Saturday, January 16, 2010
In defense of Pat Robertson
Poor Pat Robertson. Yeah, you read that right: Poor Pat Robertson. He’s being criticized once again for his claim that the devastation of the Haiti earthquake was brought on by a “pact with the Devil” that Haitian slaves entered into in 1794 in order to win their independence from France. Monstrous? Sure. Delusional. Of course. But perfectly consistent with his worldview, and, more importantly, not to be dismissed by anyone of any political persuasion who professes to believe in the God of theism.
The logic of Robertson’s view is pretty simple. His most fundamental intellectual commitment is to the existence of a good and all-powerful God. A good God cannot want people to suffer undeservedly, and an all-powerful God would not allow people to suffer undeservedly. Therefore any undeserved suffering is evidence that there is no such God. But since (he presumes) there is such a God, all human suffering must be deserved. The same logic famously led Jerry Falwell to say that the terrorist attacks of September 11, 2001 were deserved— though he did not follow this through consistently enough to say that the actual victims deserved what they got, only that America had earned this collectively by “throwing God out of the public square.” Similarly, Robertson didn’t claim that the Haitians suffering from this earthquake had bargained with Satan, only that their forebears in the 18th century had. Both he and Falwell thus clearly presuppose some form of collective responsibility. After all, among the victims of 9/11 there must have been at least one dues-paying member of the Moral Majority, who could presumably not be held individually responsible for America’s moral corruption.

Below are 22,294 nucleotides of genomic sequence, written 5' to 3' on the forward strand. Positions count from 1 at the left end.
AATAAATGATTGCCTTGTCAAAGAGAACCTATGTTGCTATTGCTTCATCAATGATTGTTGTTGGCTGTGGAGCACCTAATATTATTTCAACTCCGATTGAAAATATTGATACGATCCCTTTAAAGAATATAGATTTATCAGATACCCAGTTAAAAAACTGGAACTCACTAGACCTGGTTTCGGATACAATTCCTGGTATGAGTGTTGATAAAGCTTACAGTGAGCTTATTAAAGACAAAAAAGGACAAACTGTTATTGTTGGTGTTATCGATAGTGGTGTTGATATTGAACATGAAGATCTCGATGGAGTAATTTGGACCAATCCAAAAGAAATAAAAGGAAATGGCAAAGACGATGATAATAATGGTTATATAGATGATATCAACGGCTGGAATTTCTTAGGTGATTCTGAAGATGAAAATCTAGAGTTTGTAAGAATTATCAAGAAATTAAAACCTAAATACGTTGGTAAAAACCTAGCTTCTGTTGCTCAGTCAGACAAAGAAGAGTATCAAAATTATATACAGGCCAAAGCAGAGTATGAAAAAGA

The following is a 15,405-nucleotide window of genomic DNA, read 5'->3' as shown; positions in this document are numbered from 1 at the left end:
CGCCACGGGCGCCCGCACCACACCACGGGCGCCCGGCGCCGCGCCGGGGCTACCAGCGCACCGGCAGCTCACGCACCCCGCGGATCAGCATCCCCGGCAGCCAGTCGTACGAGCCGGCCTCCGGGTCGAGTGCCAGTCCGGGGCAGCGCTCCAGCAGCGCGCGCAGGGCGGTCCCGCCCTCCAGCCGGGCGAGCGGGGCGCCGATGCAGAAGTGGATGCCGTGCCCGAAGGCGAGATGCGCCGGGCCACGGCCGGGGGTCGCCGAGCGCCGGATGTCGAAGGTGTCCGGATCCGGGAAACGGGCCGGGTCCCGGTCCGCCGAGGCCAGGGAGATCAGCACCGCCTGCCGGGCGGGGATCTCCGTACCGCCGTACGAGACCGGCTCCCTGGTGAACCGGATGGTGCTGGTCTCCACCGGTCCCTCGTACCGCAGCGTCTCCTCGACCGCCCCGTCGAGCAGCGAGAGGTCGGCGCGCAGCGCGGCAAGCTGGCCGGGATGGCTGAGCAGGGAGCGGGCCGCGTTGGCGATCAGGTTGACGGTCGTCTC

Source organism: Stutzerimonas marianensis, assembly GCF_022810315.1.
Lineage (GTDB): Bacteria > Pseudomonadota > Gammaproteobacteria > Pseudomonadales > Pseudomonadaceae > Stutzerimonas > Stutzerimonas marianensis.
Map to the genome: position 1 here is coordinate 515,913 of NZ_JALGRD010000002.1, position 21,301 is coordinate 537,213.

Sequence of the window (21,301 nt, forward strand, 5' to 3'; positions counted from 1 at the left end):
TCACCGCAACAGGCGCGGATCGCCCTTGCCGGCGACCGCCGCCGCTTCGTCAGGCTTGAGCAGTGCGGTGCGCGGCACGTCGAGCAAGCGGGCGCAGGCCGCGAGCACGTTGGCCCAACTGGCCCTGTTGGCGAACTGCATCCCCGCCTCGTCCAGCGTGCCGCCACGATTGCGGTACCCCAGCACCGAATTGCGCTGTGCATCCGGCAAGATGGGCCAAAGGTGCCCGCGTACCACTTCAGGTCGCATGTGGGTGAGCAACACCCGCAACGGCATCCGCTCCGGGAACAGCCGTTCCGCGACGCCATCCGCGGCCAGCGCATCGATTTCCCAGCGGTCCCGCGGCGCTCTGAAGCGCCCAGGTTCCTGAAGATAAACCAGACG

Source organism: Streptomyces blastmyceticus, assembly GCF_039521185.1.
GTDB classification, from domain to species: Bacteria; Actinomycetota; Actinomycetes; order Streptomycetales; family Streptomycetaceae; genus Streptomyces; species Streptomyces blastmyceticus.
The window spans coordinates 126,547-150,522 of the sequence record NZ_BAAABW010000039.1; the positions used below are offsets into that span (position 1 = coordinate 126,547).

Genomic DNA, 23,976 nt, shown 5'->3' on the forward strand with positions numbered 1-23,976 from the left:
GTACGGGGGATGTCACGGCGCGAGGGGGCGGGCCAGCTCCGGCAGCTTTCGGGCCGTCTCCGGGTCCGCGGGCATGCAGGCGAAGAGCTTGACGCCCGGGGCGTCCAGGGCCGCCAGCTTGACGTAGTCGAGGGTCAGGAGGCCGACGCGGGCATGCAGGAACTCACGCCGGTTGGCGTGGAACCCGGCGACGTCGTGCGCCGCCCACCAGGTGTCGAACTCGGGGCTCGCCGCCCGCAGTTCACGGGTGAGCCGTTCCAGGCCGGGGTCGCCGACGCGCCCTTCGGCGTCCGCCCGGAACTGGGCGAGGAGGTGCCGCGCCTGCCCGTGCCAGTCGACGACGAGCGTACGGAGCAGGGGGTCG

The move both Falwell and Robertson make is not hard to understand. So-called ‘natural evil,’ such as an earthquake, has always seemed harder than human evil to reconcile with God’s goodness. Human evil, after all, presupposes our free will, which is understood as a little bit of God’s creative power that He has bequeathed unto us. But even if we suppose (quite dubiously) that we have free will, and that it is better that we have free will than that we don’t, this really does nothing to ease the problem of evil. If God created us with our power of undetermined choice, then He is responsible for the consequences of that gift. An infinitely powerful God could have created us so that we always use our free will for the good, and a perfectly good God would have wanted to do this.
A complete discussion of the problem of evil lies far beyond the scope of this little post. And plenty of well-meaning people (i.e. not people like Robertson) believe in God as a healer rather than a cause of the world’s pain. But I’ll briefly consider one possible response to the problem, equally as unsatisfactory as any other, namely the idea that suffering can be justified as a way of helping us reach God. Perhaps, as a psychological matter, this helps people to cope with what might otherwise seem overwhelming. But it does not stand up to any intellectual scrutiny, for once again this way of thinking is incompatible with God’s (alleged) infinite goodness. If reaching God is a matter of choice, how can someone reach God whose life is snuffed out in an instant? If one person’s suffering is taken to help someone else to their redemption, doesn’t this make the sufferer a means to an end in which they cannot share? And why should so much suffering be necessary, and distributed so unequally? Even if a perfectly good and powerful God cannot find a way for me to reach Him except through, say, my child’s illness, why does that require that my child slowly waste away and die in intense pain? Wouldn't a severe but curable stomach bug do the trick?
A believer will say, This shows that God’s ways are mysterious, beyond what mere mortals can comprehend. Someone like me, on the other hand, will say, This shows that the idea of God makes no sense.
[By the way, this is not an atheism blog, although you might get that impression from the first two posts. Among future topics expect to see one on “CNN in our Moral Life” and “Kant on the Ignorance of the American Voter.” Let me know if you have a preference about which should come first.]